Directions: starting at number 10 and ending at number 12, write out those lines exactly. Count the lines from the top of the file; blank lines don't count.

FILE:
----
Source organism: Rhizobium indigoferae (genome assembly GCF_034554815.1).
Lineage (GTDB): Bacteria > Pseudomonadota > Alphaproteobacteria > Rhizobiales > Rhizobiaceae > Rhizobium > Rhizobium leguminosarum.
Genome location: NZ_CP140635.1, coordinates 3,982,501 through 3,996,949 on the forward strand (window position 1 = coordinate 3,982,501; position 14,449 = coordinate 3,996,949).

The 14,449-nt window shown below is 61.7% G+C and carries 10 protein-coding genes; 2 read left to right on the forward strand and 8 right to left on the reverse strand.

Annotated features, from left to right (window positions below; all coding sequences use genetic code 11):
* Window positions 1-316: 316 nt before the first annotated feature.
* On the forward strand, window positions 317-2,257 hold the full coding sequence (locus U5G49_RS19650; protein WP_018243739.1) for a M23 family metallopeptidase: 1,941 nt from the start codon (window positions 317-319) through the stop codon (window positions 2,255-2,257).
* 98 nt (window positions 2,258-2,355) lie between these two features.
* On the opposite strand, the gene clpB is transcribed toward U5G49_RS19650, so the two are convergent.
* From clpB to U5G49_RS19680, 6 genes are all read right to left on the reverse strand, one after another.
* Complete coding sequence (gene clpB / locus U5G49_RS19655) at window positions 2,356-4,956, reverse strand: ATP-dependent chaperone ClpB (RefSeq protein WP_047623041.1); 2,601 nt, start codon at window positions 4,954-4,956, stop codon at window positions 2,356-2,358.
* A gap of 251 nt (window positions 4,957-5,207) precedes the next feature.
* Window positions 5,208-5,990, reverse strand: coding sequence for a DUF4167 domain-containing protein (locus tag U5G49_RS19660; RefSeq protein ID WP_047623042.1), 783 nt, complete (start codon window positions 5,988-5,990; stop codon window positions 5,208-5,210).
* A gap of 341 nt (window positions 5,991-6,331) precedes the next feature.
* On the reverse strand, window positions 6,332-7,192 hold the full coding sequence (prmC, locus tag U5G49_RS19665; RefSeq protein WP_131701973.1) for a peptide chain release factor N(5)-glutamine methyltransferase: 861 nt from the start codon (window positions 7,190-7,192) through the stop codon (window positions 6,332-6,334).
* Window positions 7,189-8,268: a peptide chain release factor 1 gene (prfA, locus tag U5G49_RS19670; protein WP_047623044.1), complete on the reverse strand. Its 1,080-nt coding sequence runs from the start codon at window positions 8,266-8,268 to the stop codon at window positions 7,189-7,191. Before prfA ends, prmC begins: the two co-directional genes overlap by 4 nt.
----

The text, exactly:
* From clpB to U5G49_RS19680, 6 genes are all read right to left on the reverse strand, one after another.
* Complete coding sequence (gene clpB / locus U5G49_RS19655) at window positions 2,356-4,956, reverse strand: ATP-dependent chaperone ClpB (RefSeq protein WP_047623041.1); 2,601 nt, start codon at window positions 4,954-4,956, stop codon at window positions 2,356-2,358.
* A gap of 251 nt (window positions 4,957-5,207) precedes the next feature.